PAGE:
When they see the risk, compared to the small benefit, patients start to change their decisions.
— Courtney Vito, MD
Breast cancer is highly unlikely to develop in the contralateral breast of women treated for primary breast cancer, yet many women continue to fear it and undergo prophylactic mastectomies.
“Regardless, the perceived risk of developing and dying from a contralateral breast cancer is highly overestimated, and this has been shown to be a driving force for aggressive surgical intervention,” said Lori Uyeno, MD, MPH. Dr. Uyeno and colleagues documented the incidence of contralateral breast cancer and its impact on overall survival after mastectomy for unilateral breast cancer. They presented their findings at the 2012 Breast Cancer Symposium.1
While contralateral breast cancer is the most common malignancy among breast cancer survivors, it is still incredibly rare. The risk figure usually quoted is 0.5% to 1.0% per year, said senior author Courtney Vito, MD. “But our study found the risk to be less than 1% at 51 months, and this is a very big difference,” she noted. Previous estimates may be higher because they originated during an era of less effective systemic therapies.
“We also found that when a contralateral breast cancer does occur, the only patients with a decrease in overall survival are those with a late-stage presentation (stage IIB/III/IV),” Dr. Vito added.
SEER Database Explored
Investigators used the Surveillance, Epidemiology and End Results (SEER) database of 109,411 women (median age, 54 years) with a primary diagnosis of unilateral breast cancer between 1998 and 2006. Patients underwent mastectomy, and about 10% also had a contralateral prophylactic mastectomy. The median follow-up was 51 months beyond the 1-year survival landmark.
The researchers divided the population into two similar groups: a test sample (n = 54,706) and a validation sample (n = 54,705). The patients’ primary tumors were mostly early stage (1–IIA, 63%), moderately or poorly differentiated (78%), and hormone receptor–positive (52%).
Low Incidence of Contralateral Cancer
After 51 months’ follow-up, contralateral breast cancer was diagnosed in 867 women (0.79%) at a median age of 61 years after a median observation time of about 2 years. The majority of these (66.2%) were detected at an early stage (0–IIA) and were moderately/poorly differentiated and estrogen receptor–positive.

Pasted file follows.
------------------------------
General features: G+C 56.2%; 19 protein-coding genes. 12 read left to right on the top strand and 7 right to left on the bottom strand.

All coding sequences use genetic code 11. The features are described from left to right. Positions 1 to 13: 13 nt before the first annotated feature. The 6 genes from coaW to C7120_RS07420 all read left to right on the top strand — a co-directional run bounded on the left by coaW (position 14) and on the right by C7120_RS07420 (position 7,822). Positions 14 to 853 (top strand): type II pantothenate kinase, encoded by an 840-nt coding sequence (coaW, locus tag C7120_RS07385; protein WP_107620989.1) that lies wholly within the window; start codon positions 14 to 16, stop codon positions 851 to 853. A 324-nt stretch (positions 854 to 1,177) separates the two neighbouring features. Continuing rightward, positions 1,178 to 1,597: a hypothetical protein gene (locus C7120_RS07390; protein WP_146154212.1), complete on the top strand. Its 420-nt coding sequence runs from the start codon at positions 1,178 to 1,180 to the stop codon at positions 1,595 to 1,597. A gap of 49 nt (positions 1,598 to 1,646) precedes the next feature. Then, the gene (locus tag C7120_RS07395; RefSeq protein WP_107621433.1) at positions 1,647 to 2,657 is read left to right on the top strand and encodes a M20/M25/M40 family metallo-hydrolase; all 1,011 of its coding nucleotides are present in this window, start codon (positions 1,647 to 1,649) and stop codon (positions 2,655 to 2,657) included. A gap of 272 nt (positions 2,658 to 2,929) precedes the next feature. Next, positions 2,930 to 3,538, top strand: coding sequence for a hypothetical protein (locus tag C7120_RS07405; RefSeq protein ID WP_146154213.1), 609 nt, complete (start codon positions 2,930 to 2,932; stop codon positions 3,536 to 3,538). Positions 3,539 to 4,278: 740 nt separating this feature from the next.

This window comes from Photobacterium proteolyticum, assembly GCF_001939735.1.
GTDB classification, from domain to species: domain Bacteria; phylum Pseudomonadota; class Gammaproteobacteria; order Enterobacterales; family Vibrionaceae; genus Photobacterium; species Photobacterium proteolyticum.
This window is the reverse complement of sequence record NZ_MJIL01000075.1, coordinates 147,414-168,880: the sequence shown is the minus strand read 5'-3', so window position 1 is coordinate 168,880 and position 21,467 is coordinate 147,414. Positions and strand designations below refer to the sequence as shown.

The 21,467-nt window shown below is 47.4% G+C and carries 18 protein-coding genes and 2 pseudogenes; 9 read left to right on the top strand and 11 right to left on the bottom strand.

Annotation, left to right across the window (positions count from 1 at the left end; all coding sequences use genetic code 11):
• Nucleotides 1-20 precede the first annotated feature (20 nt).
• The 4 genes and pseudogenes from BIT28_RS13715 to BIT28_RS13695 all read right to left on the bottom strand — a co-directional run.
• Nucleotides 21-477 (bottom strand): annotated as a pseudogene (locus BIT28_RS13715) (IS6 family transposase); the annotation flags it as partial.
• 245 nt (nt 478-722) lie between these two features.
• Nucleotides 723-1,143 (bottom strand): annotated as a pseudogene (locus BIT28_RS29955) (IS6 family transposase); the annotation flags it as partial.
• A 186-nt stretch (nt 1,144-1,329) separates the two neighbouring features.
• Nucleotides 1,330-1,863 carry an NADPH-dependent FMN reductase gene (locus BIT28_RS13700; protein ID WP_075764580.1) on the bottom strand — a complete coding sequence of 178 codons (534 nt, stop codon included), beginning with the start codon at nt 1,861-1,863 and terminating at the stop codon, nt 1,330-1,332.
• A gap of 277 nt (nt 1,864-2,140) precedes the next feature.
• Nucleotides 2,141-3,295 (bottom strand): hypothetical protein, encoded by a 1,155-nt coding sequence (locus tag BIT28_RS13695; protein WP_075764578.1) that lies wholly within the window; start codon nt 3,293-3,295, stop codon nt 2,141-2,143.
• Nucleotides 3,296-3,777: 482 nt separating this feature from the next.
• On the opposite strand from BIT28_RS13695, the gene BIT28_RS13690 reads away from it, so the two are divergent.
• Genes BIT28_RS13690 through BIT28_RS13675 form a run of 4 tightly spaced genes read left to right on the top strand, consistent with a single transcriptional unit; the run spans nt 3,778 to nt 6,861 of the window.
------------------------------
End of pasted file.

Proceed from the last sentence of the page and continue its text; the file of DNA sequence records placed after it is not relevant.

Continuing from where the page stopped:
The analysis showed a stage-specific effect on overall survival. “Only contralateral tumors that were stage IIB to IV increased mortality. Early-stage contralateral breast cancer had no effect on overall survival,” Dr. Uyeno reported.
The survival analysis was adjusted for primary tumor characteristics and treatment (including contralateral prophylactic mastectomy), patient demographics, and aging.
The adjusted hazard ratios were 3.04 for stage IIB/III/IV on the test sample (P < .0001) and 2.72 (P < .0001) on the validation sample. Stage I/I/IIA and tumors of unknown stage carried hazard ratios of 0.73 (P = .05) and 1.20 (P = 0.21), respectively.
Factors Linked to
“We then wanted to know which patients are most at risk. This is not information we generally have when we see the patient upfront and are making decisions about treatment,” Dr. Vito said.
The 247 cases of stage IIB/III/IV contralateral tumors were compared with 559 cases of stage 0/I/IIA tumors. The likelihood of having an advanced-stage contralateral tumor was greater when the patient’s original tumor was aggressive (extensive disease, large size, positive nodes) and when the patient was African American. Although African-American race is a risk factor nationwide (twofold risk compared to other races), it was much greater for patients living in the Southeast (sixfold risk compared to other races), which the investigators attributed to the possibility of reduced access to health care or cultural biases. Shorter time since the primary diagnosis was also associated with having a contralateral tumor of an advanced stage.
Efforts to improve survival after unilateral breast cancer should emphasize early detection of contralateral breast cancer, the researchers advised. Intensive monitoring should begin early after treatment of the primary tumor, and any barriers to follow-up should be addressed.
Dr. Vito said she counsels patients by “giving them the true numbers,” which come as a surprise to many women, she said. She also informs them that their risk for a surgical complication is at least 20%, for prophylactic mastectomy with reconstruction, according to series from Mayo Clinic and The University of Texas MD Anderson Cancer Center.
“When they see the risk, compared to the small benefit, patients start to change their decisions,” she said.
Cornelia Liedtke, MD, of the University of Muenster, Germany, commented on the study. “Patients tend to opt for more safe therapies because of their anxiety, but several analyses of contralateral breast cancer risk show that risk is only really increased in families with known mutations. I advise against prophylactic mastectomies unless the patient has a proven mutation,” she told The ASCO Post. ■
Disclosure: Drs. Uyeno, Vito, and Liedtke reported no potential conflicts of interest.
1. Uyeno L, Behrendt, Vito C: Contralateral breast cancer: Impact on survival after unilateral breast cancer is stage-dependent. 2012 Breast Cancer Symposium. Abstract 69. Presented September 14, 2012.